Friday, August 7

More like chess

If you follow Martyn's blog you will know that the lack of rain has caused us a problem this year. The unplanted areas of the plot have been impossible to work.





Plants have been languishing in cold frames becoming weak and leggy but the beds planned for them were impossible to plant in having gone from wet, sticky and claggy to like concrete in the blink of an eye. The window of opportunity for bed preparation was just too short.

Armed with certain knowledge that the plants that were already past their best would soon would soon die completely a new plan was needed.


The leeks were in the greatest need and so we decided to plant them in the bed in which we had previously sown two batches of carrots both of which were completely eaten by slugs. We figured that the leeks would be of no interest to the slugs. Before we were able to plant we had to tip copious amounts of water in the area so that we could actually make planting holes in which to drop the young leeks.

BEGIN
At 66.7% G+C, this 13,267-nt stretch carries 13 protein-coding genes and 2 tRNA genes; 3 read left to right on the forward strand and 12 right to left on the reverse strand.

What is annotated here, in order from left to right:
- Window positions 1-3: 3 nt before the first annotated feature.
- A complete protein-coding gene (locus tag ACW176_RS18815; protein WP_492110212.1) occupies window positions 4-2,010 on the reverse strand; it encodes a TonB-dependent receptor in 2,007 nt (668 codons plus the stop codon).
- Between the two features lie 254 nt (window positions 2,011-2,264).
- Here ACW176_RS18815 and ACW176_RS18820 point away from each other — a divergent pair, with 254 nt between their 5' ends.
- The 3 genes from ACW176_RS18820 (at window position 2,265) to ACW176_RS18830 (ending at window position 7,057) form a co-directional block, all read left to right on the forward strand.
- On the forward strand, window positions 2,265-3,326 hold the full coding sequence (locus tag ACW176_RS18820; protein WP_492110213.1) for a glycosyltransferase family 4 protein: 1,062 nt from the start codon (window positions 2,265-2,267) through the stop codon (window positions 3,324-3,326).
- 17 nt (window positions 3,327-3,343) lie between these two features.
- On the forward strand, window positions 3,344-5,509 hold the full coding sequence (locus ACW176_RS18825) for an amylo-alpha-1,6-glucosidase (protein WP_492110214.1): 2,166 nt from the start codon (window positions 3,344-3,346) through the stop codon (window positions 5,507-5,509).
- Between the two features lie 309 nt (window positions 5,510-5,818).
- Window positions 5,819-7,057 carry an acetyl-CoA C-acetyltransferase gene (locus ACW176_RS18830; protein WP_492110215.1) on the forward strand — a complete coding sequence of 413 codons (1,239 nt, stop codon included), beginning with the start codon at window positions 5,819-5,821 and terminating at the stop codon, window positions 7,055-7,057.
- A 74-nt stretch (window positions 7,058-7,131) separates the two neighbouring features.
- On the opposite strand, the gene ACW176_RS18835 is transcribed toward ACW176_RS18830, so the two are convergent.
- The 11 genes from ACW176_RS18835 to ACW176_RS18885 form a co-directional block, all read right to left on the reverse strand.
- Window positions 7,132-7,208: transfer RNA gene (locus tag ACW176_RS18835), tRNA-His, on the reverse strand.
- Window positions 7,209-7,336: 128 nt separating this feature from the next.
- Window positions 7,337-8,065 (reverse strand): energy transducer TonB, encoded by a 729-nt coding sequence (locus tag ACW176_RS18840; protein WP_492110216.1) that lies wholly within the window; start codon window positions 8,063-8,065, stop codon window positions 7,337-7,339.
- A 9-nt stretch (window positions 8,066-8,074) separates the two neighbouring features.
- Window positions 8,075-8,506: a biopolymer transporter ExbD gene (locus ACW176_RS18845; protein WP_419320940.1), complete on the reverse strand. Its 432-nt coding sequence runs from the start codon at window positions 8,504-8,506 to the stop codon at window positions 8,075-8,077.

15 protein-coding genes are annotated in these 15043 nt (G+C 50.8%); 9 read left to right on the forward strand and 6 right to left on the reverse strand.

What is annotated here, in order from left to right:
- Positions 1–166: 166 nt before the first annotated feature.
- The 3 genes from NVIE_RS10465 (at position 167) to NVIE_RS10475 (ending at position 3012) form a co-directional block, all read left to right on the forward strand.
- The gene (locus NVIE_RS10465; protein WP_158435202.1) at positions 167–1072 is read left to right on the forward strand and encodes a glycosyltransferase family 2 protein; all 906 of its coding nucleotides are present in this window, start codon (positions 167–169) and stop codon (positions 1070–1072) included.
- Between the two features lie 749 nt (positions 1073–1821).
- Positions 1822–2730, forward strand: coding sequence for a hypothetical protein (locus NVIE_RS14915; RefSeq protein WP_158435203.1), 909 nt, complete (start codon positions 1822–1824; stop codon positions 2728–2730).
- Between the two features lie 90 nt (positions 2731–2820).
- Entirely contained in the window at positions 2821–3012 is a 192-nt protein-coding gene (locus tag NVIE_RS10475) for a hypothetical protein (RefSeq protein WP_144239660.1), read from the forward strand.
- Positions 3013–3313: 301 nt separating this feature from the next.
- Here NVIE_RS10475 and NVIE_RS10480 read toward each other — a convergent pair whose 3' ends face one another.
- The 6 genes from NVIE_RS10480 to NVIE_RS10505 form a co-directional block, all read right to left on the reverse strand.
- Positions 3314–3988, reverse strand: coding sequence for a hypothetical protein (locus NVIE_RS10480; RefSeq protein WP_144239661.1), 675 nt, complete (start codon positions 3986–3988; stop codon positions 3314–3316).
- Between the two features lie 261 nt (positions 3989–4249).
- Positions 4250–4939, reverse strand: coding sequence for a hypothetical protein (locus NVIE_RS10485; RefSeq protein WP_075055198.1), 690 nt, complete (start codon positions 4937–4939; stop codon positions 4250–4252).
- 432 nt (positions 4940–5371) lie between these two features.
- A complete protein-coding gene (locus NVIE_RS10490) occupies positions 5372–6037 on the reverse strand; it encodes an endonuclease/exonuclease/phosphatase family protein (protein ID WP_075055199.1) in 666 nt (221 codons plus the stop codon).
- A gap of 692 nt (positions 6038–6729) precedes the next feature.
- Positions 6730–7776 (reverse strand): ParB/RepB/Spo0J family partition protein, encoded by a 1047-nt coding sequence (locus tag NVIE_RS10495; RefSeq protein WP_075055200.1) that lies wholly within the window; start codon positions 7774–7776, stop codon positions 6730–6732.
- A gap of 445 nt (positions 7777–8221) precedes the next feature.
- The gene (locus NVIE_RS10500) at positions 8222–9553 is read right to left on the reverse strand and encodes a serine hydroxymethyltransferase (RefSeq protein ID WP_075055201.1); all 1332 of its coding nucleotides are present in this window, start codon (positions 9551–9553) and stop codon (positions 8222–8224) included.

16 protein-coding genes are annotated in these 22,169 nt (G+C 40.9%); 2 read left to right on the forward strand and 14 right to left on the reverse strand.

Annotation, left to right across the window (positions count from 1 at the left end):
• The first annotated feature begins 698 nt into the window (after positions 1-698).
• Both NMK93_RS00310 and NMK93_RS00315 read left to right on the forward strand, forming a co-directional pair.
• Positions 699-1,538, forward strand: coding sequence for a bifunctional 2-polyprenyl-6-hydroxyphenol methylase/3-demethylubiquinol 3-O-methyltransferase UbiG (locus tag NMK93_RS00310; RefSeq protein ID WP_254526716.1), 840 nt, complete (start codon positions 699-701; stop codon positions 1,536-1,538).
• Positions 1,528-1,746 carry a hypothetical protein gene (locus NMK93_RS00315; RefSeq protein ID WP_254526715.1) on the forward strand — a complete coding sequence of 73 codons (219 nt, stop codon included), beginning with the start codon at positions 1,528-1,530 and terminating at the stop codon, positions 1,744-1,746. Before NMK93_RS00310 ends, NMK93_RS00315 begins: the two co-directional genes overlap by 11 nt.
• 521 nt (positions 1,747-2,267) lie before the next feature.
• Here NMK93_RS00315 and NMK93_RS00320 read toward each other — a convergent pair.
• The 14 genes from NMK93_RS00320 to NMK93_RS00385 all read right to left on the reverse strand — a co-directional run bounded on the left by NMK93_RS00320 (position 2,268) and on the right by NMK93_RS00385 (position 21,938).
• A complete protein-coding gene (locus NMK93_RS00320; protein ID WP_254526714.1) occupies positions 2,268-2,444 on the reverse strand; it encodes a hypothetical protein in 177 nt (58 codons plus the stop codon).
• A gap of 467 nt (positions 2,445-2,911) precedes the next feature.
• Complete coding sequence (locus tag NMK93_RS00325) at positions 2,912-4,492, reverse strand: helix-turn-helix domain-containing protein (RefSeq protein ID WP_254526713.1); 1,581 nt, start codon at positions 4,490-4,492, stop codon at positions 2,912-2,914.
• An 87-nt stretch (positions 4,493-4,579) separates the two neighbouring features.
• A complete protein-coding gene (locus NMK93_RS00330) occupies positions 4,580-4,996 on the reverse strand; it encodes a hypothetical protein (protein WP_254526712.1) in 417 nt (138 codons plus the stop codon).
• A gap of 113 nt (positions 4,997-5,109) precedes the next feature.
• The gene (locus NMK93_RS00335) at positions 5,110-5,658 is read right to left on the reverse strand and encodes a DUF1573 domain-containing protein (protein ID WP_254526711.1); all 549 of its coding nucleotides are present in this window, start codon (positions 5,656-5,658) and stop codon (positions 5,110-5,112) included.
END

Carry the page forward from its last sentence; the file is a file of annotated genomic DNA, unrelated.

Next plants most in need of planting were winter brassicas which were now going to be planted in the bed formally set aside for leeks as there was no way that they could be planted in their designated bed.
Even in the new location, we needed the long promised rain in order to make planting a viable proposition. When it came we planted the leggy brassicas - red and green cabbage, savoy, calabrese and cauliflowers - as soon as we could.
As usual there was an audience waiting - in the wings - for us to leave the plants unprotected.
The white butterflies have been preparing for just this opportunity.
There was no way these plants were going to be left for them to use as a nursery so the plants were covered with lightweight mesh.

We had another attempt at growing carrots away from slug alley which so far has avoid an outbreak of slugmageddon.
We just draped lightweight mesh over the bed and wonder whether this has helped in that the slugs don't like the feel of it as they crawl under. There are slugs in the area as they have created bare patches and I have also found slug eggs here. 
The question now is will they grow quickly enough. The sweet corn was meant to be planted here.